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Poetry Across the Curriculum
Multicultural, Poetry and Literature for Young Adults

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A poem relevant to the social studies.

Introduction: I found this poem to be very effective as an introduction to the Indian Removal Act resulting in the Trail of Tears.

Shields, Carol Diggery. 2002. American history fresh squeezed. Illus. by Richard Thompson. Brooklyn, NY: Handprint Books. pp. 22-25.

"Trail of Tears"

Have you seen the Cherokee?
Lovers of their land, teachers of their children,
They learned the secrets of the written words,
They danced the Eagle Dance.

We have seen them.
They passed this way, going west.
Carrying all they owned, in their arms and on their backs.
They have not returned.

Have you seen the Choctaw?
Children of Nanih Waiya, the sacred mound,
Singers and poets, planters and harvesters,
They would let no person go hungry.

We have seen them.
They passed this way, going west.
Their old ones were dying, their children cried out.
They have not returned.

Have you seen the Creek?
Dwellers on the riverbanks, tall and strong,
Ruled by the Beloved Men,
Celebrating the days of the Green Corn.

We have seen them.
They passed this way, going west.
Their food was almost gone, and they had no more.
They have not returned.

Have you seen the Chickasaw?
Fierce in games and fierce in war,
Proud and tattooed, quick to fight,
Fishers of Mississippi waters.

We have seen them.
They passed this way, going west.
Their feet were bare, and they had no blankets.

They have not returned.

Extension: Using a map, locate the original lands of each tribe mentioned, then line out the route to the end of the Trail of Tears. Figure out how many miles each tribe walked.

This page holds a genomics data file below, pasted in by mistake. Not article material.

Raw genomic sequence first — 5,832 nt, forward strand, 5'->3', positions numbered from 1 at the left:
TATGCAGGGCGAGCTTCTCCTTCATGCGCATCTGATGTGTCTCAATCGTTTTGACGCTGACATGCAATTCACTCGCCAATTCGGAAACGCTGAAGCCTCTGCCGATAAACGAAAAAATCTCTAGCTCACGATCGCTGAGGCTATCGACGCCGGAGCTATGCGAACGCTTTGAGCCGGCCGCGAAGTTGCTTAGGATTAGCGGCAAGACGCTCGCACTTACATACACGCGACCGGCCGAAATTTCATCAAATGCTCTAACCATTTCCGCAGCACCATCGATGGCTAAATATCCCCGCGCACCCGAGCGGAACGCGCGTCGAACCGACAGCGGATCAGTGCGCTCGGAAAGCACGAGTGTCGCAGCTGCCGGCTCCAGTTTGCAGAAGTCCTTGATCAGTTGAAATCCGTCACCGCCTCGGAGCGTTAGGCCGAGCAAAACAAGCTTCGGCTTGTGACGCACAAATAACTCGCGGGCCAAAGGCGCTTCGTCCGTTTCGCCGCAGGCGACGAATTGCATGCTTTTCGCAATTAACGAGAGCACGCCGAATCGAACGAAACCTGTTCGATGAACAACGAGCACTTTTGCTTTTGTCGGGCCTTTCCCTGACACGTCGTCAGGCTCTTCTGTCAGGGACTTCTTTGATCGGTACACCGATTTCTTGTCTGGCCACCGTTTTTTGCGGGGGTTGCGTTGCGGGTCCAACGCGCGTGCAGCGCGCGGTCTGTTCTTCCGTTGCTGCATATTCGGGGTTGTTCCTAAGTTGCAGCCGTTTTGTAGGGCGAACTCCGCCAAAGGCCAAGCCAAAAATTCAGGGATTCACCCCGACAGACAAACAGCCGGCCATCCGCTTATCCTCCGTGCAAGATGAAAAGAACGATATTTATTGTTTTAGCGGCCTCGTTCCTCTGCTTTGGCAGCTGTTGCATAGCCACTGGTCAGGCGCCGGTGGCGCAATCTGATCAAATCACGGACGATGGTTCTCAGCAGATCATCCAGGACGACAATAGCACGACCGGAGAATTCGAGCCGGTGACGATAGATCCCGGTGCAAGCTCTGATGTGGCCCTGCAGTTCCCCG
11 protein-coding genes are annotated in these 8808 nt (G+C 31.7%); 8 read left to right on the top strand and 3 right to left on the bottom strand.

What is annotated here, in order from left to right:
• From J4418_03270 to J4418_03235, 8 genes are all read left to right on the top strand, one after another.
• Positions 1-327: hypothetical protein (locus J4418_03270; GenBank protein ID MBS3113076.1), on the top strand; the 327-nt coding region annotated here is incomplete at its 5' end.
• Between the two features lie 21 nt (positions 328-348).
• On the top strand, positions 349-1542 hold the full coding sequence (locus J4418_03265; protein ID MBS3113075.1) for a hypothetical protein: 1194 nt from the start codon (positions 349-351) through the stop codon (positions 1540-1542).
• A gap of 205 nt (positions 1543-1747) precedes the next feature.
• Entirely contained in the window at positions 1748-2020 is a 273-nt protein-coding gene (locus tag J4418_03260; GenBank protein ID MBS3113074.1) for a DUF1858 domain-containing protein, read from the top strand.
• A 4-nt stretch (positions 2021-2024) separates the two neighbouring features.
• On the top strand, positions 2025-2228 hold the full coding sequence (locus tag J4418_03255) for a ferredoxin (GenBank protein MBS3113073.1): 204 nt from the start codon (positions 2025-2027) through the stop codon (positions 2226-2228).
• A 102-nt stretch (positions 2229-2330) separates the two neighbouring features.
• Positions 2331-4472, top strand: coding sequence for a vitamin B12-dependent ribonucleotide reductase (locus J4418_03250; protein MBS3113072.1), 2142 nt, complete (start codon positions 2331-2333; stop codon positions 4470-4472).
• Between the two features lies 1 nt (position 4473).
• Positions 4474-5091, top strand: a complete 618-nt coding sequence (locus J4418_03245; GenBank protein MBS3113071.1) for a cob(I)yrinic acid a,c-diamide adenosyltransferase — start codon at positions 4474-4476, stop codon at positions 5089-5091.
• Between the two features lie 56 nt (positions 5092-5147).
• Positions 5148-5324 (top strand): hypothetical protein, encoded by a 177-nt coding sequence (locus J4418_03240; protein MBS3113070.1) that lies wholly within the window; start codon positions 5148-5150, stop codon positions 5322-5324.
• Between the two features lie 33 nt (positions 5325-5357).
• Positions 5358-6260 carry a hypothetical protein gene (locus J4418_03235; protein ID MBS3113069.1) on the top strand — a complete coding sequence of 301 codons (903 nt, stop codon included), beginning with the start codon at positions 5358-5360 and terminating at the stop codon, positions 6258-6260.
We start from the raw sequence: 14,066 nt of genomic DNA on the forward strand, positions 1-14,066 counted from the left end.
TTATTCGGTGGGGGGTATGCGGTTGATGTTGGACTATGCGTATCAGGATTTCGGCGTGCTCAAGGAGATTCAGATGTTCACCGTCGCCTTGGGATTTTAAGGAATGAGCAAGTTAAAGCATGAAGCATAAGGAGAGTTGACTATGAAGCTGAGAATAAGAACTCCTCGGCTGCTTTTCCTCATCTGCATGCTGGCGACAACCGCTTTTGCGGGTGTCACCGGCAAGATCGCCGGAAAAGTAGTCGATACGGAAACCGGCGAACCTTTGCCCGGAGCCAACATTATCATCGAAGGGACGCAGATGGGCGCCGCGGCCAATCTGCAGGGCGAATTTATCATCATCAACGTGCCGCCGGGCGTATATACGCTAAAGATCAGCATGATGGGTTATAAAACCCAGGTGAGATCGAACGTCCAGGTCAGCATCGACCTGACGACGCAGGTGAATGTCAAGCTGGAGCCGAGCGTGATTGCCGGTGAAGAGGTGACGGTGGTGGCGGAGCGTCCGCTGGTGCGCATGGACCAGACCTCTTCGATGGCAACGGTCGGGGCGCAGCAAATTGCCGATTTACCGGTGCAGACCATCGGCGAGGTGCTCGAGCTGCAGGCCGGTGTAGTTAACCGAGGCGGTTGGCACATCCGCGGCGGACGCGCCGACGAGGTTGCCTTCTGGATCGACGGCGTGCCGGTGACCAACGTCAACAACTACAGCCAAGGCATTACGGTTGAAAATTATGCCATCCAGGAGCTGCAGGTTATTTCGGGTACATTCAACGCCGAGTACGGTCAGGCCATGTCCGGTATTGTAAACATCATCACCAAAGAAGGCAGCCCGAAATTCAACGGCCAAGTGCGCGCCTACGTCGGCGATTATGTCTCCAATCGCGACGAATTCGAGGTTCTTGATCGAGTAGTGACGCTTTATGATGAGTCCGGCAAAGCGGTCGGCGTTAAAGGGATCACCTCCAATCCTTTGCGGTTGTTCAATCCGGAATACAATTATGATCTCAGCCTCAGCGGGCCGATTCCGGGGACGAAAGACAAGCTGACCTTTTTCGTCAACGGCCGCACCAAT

Using other sources find three other things each tribe is known for other than what is given in the poem. Draw a picture showing how this poem makes you feel. Divide the class into two groups to interchange the stanzas with all joining in the last line.

A poem relevant to mathematics.

Introduction: How I remember the fear I felt when I first entered my geometry class. I had no idea what I would be studying and could have use a bit of humor as brought in this poem.

Silverstein, Shel. 1981. A light in the attic. New York, NY: HarperCollins Publishers. ISBN: 0-06-025674-5. p. 77.


A square was sitting quietly
Outside his rectangular shack
When a triangle came down - kerplunk! -
And struck him in the back.
"I must go to the hospital,"
Cried the wounded square,
So a passing rolling circle
Picked him up and took him there.

Extension: With the basic forms provided, students can divide their notebooks accordingly for assignments into formulas and information regarding each of these shapes. Examples of assignments could be placed throughout the year in these divisions also to help students with their own understanding. Object lists can be made of things that have different shapes too so students can begin to understand more of the use of the formulas.

A poem relevant to science.

Introduction: I would use the following poem to introduce the topic of animals and the way they adjust to their surroundings for protection.

Florian, Douglas. 1999. Winter eyes. New York, NY: Greenwillow Books. ISBN: 0-688-16458-7. p. 34.

"Winter Wear"

The weasel wears a coat of white.
He always keeps it zippered tight.
It helps him weasel out of sight.

The snowshoe hare from head to toe
Wears white wherever she may go
To help her hide against the snow.

The snowy owl perched in a tree
On snowy days is hard to see.
I don't see him, but he sees me.

In our white coats we come to peek.
On winter wildlife we sneak.
We play a game of hide-and-seek.